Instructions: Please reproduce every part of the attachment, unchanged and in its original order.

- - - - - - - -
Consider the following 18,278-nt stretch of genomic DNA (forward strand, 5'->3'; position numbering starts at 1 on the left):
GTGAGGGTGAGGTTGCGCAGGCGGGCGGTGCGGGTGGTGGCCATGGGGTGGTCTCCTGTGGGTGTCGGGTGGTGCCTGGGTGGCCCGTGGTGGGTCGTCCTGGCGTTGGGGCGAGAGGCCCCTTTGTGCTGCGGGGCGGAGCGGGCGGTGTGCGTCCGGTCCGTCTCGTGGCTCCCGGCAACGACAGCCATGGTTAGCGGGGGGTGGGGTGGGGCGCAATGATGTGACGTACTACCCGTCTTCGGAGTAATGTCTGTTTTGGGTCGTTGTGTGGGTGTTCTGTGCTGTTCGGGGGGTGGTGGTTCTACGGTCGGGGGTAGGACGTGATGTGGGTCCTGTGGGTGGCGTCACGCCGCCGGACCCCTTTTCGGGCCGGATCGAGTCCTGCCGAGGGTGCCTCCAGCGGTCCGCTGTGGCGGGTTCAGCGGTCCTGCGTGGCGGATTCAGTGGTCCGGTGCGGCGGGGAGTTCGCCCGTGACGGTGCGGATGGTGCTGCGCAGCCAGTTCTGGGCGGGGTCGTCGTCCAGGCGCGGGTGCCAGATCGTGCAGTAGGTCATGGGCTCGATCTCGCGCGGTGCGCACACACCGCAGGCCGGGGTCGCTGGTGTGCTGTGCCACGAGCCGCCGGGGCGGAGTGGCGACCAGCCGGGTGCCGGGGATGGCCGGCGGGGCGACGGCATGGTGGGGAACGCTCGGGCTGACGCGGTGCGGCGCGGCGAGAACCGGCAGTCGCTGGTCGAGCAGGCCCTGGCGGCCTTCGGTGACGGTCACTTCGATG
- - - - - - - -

Consider the following 18,278-nt stretch of genomic DNA (forward strand, 5'->3'; position numbering starts at 1 on the left):
GTGAGGGTGAGGTTGCGCAGGCGGGCGGTGCGGGTGGTGGCCATGGGGTGGTCTCCTGTGGGTGTCGGGTGGTGCCTGGGTGGCCCGTGGTGGGTCGTCCTGGCGTTGGGGCGAGAGGCCCCTTTGTGCTGCGGGGCGGAGCGGGCGGTGTGCGTCCGGTCCGTCTCGTGGCTCCCGGCAACGACAGCCATGGTTAGCGGGGGGTGGGGTGGGGCGCAATGATGTGACGTACTACCCGTCTTCGGAGTAATGTCTGTTTTGGGTCGTTGTGTGGGTGTTCTGTGCTGTTCGGGGGGTGGTGGTTCTACGGTCGGGGGTAGGACGTGATGTGGGTCCTGTGGGTGGCGTCACGCCGCCGGACCCCTTTTCGGGCCGGATCGAGTCCTGCCGAGGGTGCCTCCAGCGGTCCGCTGTGGCGGGTTCAGCGGTCCTGCGTGGCGGATTCAGTGGTCCGGTGCGGCGGGGAGTTCGCCCGTGACGGTGCGGATGGTGCTGCGCAGCCAGTTCTGGGCGGGGTCGTCGTCCAGGCGCGGGTGCCAGATCGTGCAGTAGGTCATGGGCTCGATCTCGCGCGGTGCGCACACACCGCAGGCCGGGGTCGCTGGTGTGCTGTGCCACGAGCCGCCGGGGCGGAGTGGCGACCAGCCGGGTGCCGGGGATGGCCGGCGGGGCGACGGCATGGTGGGGAACGCTCGGGCTGACGCGGTGCGGCGCGGCGAGAACCGGCAGTCGCTGGTCGAGCAGGCCCTGGCGGCCTTCGGTGACGGTCACTTCGATG